CEA 2010: Voices
March 25–27, 2010 San Antonio, Texas
“And in my voice most welcome shall you be.” As You Like It 2:4.87
Registration and travel information available here
All participants must be members of CEA - join here
San Antonio. Images of the River Walk merge with the memories of its most famous location, the Alamo. Remember it, the voices from the past call out, and we do.
Those voices on opposing sides of its walls, representing Santa Anna and Sam Houston, spoke for two distinctly diverse cultures. And within those cultures were voices and texts that influenced the actions during that struggle—significant cultural markers of time, place, and being.
Before and after the struggle there, writers everywhere have reflected and influenced the events of their day, and from their experience, the great writers have created texts that have become ageless connections to what is past , or passing, or to come.
Their voices also call for us to acknowledge or recognize beauty or to realize or remember significant lessons -- perhaps via a character like Professor Farber from Fahrenheit 451 or a place like a raft on a river in Huckleberry Finn—with an urgency no less than the Alamo's. This correspondence we find within ourselves is our human condition—but it is the capacity to listen for and to those whose message or memory is unlike our own that makes us scholars. Our voices blend with those we admire or abhor—creating a text, which (if it stands the test of taste and time) will blend with still other voices, like those of our students, newly discovering “a peak in Darien”—all wishing to be heard and remembered.
**CORRECTION** ~ The Affiliates' Breakfast is scheduled for Saturday, March 27, 7-8:15 a.m., Ludwig's in Sheraton Gunter (not on Friday morning as noted on the registration form)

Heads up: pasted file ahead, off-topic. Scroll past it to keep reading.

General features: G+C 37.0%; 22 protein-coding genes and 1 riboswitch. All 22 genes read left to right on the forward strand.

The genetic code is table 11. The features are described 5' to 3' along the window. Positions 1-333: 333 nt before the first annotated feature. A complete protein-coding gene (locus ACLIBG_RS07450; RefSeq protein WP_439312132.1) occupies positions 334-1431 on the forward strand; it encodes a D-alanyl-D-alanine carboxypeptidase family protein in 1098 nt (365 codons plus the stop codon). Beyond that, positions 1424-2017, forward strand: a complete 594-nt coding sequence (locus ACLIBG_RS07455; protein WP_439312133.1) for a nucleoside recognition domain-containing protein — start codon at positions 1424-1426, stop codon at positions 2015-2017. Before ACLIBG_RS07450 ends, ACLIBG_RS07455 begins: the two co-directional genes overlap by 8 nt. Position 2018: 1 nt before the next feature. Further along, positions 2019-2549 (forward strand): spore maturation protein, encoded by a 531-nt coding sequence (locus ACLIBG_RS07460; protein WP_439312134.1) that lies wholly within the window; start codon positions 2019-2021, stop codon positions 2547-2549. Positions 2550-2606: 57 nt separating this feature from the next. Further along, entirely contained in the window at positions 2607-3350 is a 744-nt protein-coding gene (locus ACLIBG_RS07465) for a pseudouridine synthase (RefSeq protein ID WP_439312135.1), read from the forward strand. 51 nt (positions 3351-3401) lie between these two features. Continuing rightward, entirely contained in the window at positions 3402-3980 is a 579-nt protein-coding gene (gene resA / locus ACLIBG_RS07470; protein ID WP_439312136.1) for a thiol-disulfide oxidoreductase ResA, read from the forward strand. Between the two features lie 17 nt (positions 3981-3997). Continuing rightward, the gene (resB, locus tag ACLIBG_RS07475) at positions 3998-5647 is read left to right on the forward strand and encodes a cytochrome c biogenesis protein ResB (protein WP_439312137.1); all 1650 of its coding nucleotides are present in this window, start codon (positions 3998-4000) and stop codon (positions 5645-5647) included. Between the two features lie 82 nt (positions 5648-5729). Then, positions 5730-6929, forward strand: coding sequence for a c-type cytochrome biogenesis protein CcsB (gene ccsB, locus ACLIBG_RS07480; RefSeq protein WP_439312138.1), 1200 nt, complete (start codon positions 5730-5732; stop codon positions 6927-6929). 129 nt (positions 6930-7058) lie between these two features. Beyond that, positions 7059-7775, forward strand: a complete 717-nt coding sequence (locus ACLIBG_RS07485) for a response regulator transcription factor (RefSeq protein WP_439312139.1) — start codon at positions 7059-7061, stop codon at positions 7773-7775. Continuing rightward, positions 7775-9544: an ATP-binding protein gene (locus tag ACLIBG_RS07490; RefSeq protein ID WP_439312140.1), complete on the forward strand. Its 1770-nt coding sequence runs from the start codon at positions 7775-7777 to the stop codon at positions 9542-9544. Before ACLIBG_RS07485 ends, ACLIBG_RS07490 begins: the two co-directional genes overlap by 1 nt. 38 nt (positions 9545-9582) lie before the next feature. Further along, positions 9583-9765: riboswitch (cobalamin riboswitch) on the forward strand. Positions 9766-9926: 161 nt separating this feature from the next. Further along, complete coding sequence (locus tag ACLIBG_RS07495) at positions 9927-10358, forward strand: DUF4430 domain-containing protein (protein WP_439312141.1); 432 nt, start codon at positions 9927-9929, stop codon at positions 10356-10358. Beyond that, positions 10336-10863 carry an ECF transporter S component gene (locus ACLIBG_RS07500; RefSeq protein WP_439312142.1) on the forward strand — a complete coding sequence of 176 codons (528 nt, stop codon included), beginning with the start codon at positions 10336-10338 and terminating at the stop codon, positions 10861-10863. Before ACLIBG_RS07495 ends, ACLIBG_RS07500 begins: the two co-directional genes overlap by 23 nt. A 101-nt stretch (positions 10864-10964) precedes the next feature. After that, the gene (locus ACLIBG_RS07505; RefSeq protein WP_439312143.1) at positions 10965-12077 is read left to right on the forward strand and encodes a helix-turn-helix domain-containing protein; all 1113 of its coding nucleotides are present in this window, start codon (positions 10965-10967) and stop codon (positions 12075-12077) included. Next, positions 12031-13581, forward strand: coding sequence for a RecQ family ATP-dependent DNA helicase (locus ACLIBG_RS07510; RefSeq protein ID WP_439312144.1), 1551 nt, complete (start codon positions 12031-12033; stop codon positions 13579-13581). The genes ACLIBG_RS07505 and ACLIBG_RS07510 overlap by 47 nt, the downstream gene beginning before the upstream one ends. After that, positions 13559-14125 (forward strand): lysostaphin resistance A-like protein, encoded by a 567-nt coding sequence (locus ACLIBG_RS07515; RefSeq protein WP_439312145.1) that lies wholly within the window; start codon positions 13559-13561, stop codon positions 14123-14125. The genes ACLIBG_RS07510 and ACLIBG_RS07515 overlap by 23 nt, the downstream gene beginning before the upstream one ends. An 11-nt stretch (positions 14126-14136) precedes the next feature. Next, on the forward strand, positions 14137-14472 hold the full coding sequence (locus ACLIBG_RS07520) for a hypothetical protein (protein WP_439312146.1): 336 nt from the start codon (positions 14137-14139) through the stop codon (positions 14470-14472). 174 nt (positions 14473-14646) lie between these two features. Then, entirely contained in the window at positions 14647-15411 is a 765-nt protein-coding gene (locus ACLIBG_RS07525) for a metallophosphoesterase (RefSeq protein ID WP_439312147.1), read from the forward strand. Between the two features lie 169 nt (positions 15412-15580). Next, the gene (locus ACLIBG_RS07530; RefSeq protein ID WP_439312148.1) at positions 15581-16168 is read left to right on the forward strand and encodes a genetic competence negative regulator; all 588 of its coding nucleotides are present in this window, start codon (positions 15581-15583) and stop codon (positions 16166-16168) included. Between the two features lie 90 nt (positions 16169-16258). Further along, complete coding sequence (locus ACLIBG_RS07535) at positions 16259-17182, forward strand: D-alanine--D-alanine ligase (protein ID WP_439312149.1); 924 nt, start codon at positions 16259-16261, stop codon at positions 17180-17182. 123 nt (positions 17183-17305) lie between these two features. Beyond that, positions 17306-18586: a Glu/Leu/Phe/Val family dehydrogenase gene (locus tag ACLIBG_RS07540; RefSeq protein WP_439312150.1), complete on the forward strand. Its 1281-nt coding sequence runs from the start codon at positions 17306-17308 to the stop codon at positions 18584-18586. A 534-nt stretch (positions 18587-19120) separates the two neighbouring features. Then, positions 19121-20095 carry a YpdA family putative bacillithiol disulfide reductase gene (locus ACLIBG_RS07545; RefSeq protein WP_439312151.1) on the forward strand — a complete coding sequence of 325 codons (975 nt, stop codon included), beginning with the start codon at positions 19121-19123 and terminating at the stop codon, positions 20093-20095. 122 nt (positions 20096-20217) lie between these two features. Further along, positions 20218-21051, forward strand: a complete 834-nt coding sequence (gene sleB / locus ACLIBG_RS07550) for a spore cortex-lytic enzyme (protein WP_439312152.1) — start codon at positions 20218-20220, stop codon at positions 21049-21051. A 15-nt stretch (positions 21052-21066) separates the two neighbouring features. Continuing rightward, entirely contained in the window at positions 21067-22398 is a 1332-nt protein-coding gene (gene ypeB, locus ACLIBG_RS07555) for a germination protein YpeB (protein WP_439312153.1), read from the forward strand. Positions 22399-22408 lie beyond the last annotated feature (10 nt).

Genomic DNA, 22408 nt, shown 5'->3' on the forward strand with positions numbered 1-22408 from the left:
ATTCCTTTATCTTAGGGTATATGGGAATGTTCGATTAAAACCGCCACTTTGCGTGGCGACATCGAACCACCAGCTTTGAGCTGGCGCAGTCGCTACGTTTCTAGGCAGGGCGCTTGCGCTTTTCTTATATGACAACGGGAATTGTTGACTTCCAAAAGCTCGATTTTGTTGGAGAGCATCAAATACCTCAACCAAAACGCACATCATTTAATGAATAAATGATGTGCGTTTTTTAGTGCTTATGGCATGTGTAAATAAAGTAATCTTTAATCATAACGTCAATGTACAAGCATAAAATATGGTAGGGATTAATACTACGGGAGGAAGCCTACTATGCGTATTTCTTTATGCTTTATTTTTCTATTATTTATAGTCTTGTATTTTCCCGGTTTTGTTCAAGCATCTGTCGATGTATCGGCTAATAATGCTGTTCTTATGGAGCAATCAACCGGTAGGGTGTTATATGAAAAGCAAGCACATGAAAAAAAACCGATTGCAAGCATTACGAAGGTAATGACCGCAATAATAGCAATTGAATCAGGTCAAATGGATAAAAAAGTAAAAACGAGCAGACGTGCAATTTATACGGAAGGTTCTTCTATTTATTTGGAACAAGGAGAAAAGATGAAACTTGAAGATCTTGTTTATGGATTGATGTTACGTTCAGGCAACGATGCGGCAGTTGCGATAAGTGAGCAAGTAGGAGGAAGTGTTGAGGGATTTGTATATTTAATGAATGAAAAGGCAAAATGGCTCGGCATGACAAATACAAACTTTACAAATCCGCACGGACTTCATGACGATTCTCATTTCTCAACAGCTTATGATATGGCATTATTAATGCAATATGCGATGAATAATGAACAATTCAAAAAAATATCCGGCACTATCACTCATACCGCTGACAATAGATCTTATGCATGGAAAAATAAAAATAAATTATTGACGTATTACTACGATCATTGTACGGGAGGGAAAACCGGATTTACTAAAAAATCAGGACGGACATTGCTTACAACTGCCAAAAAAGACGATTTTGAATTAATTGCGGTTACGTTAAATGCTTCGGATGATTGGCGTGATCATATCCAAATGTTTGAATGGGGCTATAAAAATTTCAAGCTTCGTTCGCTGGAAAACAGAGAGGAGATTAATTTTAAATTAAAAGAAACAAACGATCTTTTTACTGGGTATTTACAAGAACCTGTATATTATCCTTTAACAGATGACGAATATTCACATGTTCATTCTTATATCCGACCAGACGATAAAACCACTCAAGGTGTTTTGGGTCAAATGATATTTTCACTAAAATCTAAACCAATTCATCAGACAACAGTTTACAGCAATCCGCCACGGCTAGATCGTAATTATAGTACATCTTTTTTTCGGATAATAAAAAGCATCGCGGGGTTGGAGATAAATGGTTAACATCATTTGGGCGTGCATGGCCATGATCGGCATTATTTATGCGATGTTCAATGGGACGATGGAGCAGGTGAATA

Plenary: Thursday, March 25
Geshe Thupten Dorjee and Professor Sidney Burris, University of Arkansas, Fayetteville, "Visual Narratives: Tibetan Buddhist Philosophy in Exile"
Geshe Dorjee was born in Tibet and escaped in 1959 with his family when the Dalai Lama fled to India. Spending his early years in a refugee camp in Bhutan, Geshe eventually entered Drepung Loseling Monastery in Mundgod, India, where he went on to receive the Geshe Lharampa degree, perhaps the most advanced academic degree in the world. After traveling around the United States with The Mystical Arts of Tibet , he finally settled in Alabama. He met Professor Burris in Toronto in 2004 at a teaching given by the Dalai Lama, and Professor Burris brought him to our campus in 2007 where he has become one of the University's most popular teachers.
Professor Burris received his BA in Classical Studies at Duke University and his MA and Ph.D. in English from the University of Virginia. Studying Sanskrit at Virginia in 1979, Professor Burris was given an opportunity to hear His Holiness speak in Charlottesville during his first trip to America, and he has been a student of Tibetan culture and philosophy since that time. Professor Burris is a Professor of English and Director of The Fulbright College Honors Program . He also runs the blog site, TIBETSPACE .
Diversity Luncheon: Friday, March 26
Naomi Shihab Nye, "Merci & Shookrun: Bounty of a Beautiful World (Some Thoughts on Reading and Writing from a Wandering Poet)"
Naomi Shihab Nye was born in St. Louis, lived in Jerusalem, her father's home, as a teen, and currently lives in old downtown San Antonio with her husband, photographer Michael Nye (his show on hunger is currently up at the Witte Museum if you get a chance to pass by there.) Recently named a Chancellor of the Academy of American Poets, Nye has written or edited 30 books -- poetry, nonfiction, fiction, and children's books -- and has been a visiting writer since her graduation from Trinity University.
Women's Connection: Friday, March 26
Norma Cantu, "De aqui de este lado: Chicana Border Writers"
All-Conference Luncheon : Saturday, March 27
Dr. Jason Hall, University of Exeter, Cornwall, "Versification and the Voice: Some Curious Metrical Histories